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Celebrating the ‘Rare Auld Times’

Last update - Sunday, April 1, 2012, 13:39 By Logan Raju

The story goes that St Patrick rid Ireland of all its snakes. Indeed, there are no snakes in Ireland, except perhaps at the zoo or in pet shops. I was puzzled but accepted the idea when I first arrived in Ireland. Of course now St Patrick must be turning in his grave with the new kinds of snakes around in Ireland today!

But even with all that’s going on, St Patrick’s Day remains a day for celebration. I spent my first one here studying and being a really good student. But the second was rather different. Living in Ranelagh, it was convenient to head to town and watch the parade and have a whale of a time with my Malaysian and Irish friends, just taking in the atmosphere.
The buzz and excitement was everywhere, the restaurants and pubs all full. And they were serving green pints of beer! I can’t really describe the taste – it wasn’t that strange but definitely a novelty.
Our little group met up again later in the evening, and I noticed that many of the same people I’d seen drinking in the pub earlier in the day were still there late at night. Everybody was having a wild time drinking, singing Irish ballads, hugging, kissing, arguing, even sleeping! People were making friends with us ‘foreign students’, and if you bought somebody a drink, you were buddies for life. Believe me, that’s how a lot of my friendships started! Everyone was a ‘Paddy’ that day, and the craic was 90!
Many years later, I celebrated my first St Patrick’s Day back home in Malaysia. It was 2001 and I was invited by the Irish Embassy to attend their special event at one of the top hotels in Kuala Lumpur. What a night! Diplomats, government officials and media were all there. And I was somewhat of a novelty figure too, being the Mayor of Blackrock at the time. It was indeed a great night and I’ll never forget it.
For this year’s St Patrick’s Day in Bray, as always I led the ethnic minority groups under the banner of the Bray Intercultural Committee. I also managed to arrange performances by the Latvian Elve Choir and Moribo-Wa Africa, an African drum and dance group, for the first time.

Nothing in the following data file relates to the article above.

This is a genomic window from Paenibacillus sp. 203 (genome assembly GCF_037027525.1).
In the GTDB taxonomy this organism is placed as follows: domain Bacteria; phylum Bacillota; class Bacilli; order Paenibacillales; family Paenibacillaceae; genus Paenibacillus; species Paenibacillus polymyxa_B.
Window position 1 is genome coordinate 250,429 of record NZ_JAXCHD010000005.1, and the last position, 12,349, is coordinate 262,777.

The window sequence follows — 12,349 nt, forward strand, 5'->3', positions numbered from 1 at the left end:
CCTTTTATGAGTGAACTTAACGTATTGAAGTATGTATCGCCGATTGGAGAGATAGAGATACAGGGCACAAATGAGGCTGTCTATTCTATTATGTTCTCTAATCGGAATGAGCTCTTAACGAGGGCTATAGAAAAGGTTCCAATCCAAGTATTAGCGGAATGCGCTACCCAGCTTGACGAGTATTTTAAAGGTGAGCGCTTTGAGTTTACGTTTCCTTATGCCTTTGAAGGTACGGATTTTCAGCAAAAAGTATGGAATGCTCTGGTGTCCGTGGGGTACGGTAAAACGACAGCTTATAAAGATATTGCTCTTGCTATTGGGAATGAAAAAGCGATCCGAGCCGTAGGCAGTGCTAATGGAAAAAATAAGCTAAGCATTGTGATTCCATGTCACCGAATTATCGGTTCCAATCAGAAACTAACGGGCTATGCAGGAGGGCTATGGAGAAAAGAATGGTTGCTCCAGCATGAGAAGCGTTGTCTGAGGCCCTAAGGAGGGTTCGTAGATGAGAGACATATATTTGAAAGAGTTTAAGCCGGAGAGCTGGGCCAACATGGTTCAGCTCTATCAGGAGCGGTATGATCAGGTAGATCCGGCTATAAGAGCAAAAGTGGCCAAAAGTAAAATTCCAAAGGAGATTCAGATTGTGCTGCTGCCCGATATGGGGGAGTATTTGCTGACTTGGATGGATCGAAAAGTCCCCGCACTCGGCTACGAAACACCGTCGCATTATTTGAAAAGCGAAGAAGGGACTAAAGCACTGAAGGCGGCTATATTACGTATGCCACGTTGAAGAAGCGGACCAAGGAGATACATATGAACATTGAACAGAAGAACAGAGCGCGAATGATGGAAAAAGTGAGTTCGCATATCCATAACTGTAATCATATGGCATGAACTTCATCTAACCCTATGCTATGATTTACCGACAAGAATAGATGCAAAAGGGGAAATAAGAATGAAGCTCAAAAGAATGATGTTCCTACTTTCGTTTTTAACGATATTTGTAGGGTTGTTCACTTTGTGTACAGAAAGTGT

As ever, my Southside Chinese Residence Association took part along with Filipinos and eastern Europeans in the parade. The Latvian Ambassador was invited too, with other members of the diplomatic corps and assorted VIPs in the reviewing stand. The rain did come down eventually but the parade was over by then!
It was indeed great to see so many ‘foreign’ faces with the locals. Participation is one of the keys toward integration. Some had actually travelled from Dublin to see the parade in Bray, which was on a smaller scale and definitely a family day.
Meanwhile in Dublin, the buzz was incredible with all the tourists. Moreover, being celebrated in many parts of the world. St Patrick’s Day isn’t just for the Irish – it’s definitely a day of fun, joy and laughter for everyone. The only sad part is when all the visitors leave and things get quieter again. Friends and relatives depart, and there are always tears after joy.
On a final note, my ‘lucky star Bonita’ celebrated St Patrick’s Day in Dublin, and perhaps one fine day she’ll be back here to enjoy it again. I’m sure, like many others, she will recall the ‘Rare Auld Times’.

Logan Raju is a Malaysian-Indian entrepreneur living in Ireland for 30 years.

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